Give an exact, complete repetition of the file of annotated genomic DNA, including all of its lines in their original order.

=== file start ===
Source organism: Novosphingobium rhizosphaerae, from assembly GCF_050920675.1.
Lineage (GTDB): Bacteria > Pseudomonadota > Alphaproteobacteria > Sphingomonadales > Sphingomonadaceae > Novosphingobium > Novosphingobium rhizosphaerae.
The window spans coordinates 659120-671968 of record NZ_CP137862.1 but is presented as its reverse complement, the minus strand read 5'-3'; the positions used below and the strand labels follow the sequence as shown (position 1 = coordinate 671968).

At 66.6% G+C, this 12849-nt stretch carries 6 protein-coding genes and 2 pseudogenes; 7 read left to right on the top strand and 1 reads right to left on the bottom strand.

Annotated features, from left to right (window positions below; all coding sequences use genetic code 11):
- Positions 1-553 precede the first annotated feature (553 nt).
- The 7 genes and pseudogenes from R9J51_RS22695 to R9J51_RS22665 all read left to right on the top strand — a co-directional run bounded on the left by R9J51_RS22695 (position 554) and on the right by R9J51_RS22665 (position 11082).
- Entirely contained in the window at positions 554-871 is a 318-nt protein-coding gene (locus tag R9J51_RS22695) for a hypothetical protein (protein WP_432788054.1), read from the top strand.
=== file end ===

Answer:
Source organism: Novosphingobium rhizosphaerae, from assembly GCF_050920675.1.
Lineage (GTDB): Bacteria > Pseudomonadota > Alphaproteobacteria > Sphingomonadales > Sphingomonadaceae > Novosphingobium > Novosphingobium rhizosphaerae.
The window spans coordinates 659120-671968 of record NZ_CP137862.1 but is presented as its reverse complement, the minus strand read 5'-3'; the positions used below and the strand labels follow the sequence as shown (position 1 = coordinate 671968).

At 66.6% G+C, this 12849-nt stretch carries 6 protein-coding genes and 2 pseudogenes; 7 read left to right on the top strand and 1 reads right to left on the bottom strand.

Annotated features, from left to right (window positions below; all coding sequences use genetic code 11):
- Positions 1-553 precede the first annotated feature (553 nt).
- The 7 genes and pseudogenes from R9J51_RS22695 to R9J51_RS22665 all read left to right on the top strand — a co-directional run bounded on the left by R9J51_RS22695 (position 554) and on the right by R9J51_RS22665 (position 11082).
- Entirely contained in the window at positions 554-871 is a 318-nt protein-coding gene (locus tag R9J51_RS22695) for a hypothetical protein (protein WP_432788054.1), read from the top strand.